Tell us about you: Family, pets, profession, hobbies. I have been married to Tom for 32 years in June – we met at Oklahoma State University. We have two children, a son who is a pilot for a cargo company and lives in Bedford (he is not married so if you know someone around 28 years of age I am not beyond fixing him up) and a daughter who is married and has a 4-year-old daughter who is the sunshine of my life. My daughter and her husband are expecting their second child, a boy, in June. I also have a dog, Corbin, who belonged to my son-in-law but with the addition of a child, the dog decided he needed to come live with me, so he is my 14-year-old dog who loves his retirement home and always looks forward to greeting DOWC bunco and night time book club when they meet at my house.
I work for the Boy Scouts of America and am coming up on my 25th anniversary with the organization this year. I love my job as the Research Director because I have the opportunity to work with youth, parents, and volunteers about what they like and what they would like improved in the organization. In my job I have also had the opportunity to work with the World Scouting movement and travel to Sweden, Japan, and Brazil to work fellow researchers across the world to understand how Scouting builds a sense of purpose and enriches lives across the globe.
What is something unique and surprising about you? I love to shoot pistols and rifles – I am not so good at shotgun so that is not a favorite. Shooting challenges you to calm yourself, breathe, and focus so that you can hit the target in a tight formation. My husband and kids also like to shoot, so it is fun to have friendly competition.
How long have you been with DOWC and what inspired your involvement? I moved from Flower Mound to Double Oak in 2007 and the first person to greet me was Rosaline Scheerer with a plate of cookies and a DOWC Newcomers guide. She and another neighbor invited me to the September meeting that year and I have been a member ever since. I became a member because DOWC was a community of women that support each other and are there for each other in times of need and in times of joy. I love the friendships I have made, the activities I have participated in, and the community service projects.
You have a history of community involvement. In what capacities have you served? I first joined the DOWC board around 2009 as the person putting the Directory together. I did that for two years and later spent several years as the Second VP, then moved to the Secretary position, and then came back to the Directory position and have done that for 2 years. In 2022 I was appointed to the Double Oak 50th Anniversary Committee and the town Strategic Plan Committee and began serving on a town-wide capacity. I am also the Treasurer for a Venturing Crew chartered by my office.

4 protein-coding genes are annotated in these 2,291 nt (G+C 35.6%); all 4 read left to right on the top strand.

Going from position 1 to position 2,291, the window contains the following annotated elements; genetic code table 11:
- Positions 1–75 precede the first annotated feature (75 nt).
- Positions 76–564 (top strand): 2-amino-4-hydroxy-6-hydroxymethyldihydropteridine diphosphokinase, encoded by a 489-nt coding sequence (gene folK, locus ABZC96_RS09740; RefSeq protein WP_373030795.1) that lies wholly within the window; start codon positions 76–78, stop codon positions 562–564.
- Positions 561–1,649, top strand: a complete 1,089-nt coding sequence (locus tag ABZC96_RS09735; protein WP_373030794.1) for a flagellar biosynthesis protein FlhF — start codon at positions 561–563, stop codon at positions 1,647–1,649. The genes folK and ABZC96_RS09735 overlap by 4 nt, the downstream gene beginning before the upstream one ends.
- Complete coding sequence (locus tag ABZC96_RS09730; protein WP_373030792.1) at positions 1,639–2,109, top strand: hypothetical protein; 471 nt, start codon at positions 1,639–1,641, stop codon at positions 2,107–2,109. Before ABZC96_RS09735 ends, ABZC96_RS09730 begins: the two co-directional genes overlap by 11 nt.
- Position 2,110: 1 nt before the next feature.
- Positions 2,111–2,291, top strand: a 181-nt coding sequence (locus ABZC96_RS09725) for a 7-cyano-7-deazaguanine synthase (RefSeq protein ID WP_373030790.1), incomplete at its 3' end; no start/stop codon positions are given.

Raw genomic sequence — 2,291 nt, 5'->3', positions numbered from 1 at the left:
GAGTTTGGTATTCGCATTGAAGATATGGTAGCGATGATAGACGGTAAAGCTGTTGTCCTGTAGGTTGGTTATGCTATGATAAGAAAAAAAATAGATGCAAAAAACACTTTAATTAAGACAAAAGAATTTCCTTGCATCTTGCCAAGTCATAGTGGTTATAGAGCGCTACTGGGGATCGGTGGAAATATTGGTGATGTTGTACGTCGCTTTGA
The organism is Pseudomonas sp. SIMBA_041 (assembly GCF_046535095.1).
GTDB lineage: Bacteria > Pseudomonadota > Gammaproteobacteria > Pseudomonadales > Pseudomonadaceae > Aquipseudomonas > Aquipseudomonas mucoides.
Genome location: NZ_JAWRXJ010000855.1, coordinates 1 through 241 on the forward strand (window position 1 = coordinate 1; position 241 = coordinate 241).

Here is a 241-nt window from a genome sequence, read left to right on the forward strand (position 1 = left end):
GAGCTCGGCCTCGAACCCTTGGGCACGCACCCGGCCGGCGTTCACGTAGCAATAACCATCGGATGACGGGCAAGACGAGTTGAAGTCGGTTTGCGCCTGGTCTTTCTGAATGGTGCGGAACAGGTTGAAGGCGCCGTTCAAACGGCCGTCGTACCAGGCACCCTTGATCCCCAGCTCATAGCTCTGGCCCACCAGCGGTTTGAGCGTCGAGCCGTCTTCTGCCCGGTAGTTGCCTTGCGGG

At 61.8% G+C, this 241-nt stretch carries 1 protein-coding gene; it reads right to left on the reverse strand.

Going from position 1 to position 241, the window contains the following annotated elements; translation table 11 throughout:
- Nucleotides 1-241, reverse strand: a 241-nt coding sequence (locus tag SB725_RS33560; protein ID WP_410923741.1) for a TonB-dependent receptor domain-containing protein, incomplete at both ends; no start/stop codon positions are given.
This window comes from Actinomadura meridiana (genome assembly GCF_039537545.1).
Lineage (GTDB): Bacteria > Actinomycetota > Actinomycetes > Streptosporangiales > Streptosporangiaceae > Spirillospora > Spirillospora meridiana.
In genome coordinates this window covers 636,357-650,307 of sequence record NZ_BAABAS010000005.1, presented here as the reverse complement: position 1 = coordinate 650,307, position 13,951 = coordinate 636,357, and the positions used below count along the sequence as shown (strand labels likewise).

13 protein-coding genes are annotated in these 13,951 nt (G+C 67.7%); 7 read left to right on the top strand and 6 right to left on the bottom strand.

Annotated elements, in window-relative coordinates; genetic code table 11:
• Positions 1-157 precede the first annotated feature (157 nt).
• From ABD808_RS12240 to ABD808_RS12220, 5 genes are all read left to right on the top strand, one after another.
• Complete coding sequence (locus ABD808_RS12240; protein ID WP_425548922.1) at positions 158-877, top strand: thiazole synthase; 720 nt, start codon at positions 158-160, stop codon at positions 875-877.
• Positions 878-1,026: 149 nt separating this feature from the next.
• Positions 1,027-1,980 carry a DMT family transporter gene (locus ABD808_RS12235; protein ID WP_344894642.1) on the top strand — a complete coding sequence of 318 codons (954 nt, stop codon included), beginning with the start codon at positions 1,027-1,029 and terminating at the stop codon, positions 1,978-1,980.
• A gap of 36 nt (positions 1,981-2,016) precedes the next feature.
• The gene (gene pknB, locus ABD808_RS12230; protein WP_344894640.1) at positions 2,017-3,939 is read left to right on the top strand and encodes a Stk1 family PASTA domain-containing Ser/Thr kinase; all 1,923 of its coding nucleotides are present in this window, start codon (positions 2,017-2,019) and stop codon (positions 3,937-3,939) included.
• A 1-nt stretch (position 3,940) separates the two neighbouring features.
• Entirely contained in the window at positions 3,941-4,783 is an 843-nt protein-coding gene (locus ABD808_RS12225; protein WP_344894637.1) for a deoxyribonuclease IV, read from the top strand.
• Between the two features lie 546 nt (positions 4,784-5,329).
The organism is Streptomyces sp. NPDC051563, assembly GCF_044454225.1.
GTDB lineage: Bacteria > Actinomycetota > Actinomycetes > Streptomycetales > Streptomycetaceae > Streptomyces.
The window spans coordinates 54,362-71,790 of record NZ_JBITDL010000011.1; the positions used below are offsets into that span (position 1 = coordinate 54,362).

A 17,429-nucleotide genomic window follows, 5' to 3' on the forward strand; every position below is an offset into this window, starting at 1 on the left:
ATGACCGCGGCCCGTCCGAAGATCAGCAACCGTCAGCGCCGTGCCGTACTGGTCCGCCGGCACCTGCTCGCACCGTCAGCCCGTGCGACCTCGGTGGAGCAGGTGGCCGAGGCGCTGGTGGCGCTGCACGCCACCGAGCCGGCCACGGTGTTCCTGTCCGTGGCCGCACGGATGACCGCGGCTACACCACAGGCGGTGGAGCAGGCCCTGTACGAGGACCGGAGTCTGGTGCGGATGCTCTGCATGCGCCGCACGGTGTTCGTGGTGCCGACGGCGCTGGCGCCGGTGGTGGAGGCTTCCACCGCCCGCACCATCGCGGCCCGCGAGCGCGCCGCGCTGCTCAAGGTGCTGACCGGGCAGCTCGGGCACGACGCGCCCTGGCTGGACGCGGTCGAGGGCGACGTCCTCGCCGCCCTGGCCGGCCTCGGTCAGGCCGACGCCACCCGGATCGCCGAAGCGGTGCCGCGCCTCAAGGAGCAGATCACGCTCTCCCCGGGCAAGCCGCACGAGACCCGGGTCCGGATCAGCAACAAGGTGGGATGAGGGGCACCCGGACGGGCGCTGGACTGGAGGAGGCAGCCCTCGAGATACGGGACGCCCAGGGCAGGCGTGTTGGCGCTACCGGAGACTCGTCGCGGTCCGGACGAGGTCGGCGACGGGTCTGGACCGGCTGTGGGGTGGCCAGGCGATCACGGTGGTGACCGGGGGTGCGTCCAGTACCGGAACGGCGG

How would you like to see DOWC grow in the future? I would like to see more women in this town as active members of DOWC. I think we have to start reaching out to our neighbors and inviting them to the meetings that have interesting speakers or the activities that we have and introduce them to the women in the club. We had street greeters when I first came – that is why Rosaline came to my house. Having someone personally invite me and then come with me to the meeting so that they could introduce me to others made me feel welcome and comfortable the first time I attended. I think asking members make these connections with their neighbors could strengthen this organization and the community as a whole.
You work in a very male-dominated industry. How has that shaped you? Working in a male-dominated organization helped me to find my voice and make sure that it was heard. I learned that there are many males that understand that female voices are not always heard, and they will become your allies. When I became a manager, I was usually the only female manager in the room (there were three women at the same level across the organization). I started sitting by our magazine publisher because I realized he could hear me. The manager leading these meetings would never acknowledge my ideas no matter how close I sat to him. Unknown to me during one meeting the publisher kept track of all the times I made a suggestion without being acknowledged and then the same idea would later come from a male colleague. Near the end of the meeting the publisher asked for the floor and read every suggestion I had made without being acknowledged. A few of the men said they heard my ideas and realized I was not being acknowledged so they floated the same idea to get it heard. That opened some eyes. It also made me more aware of the power of speaking up, mentor, and supporting other women in the organization to ensure their voices were heard, their ideas valued, and they were acknowledged for their contributions.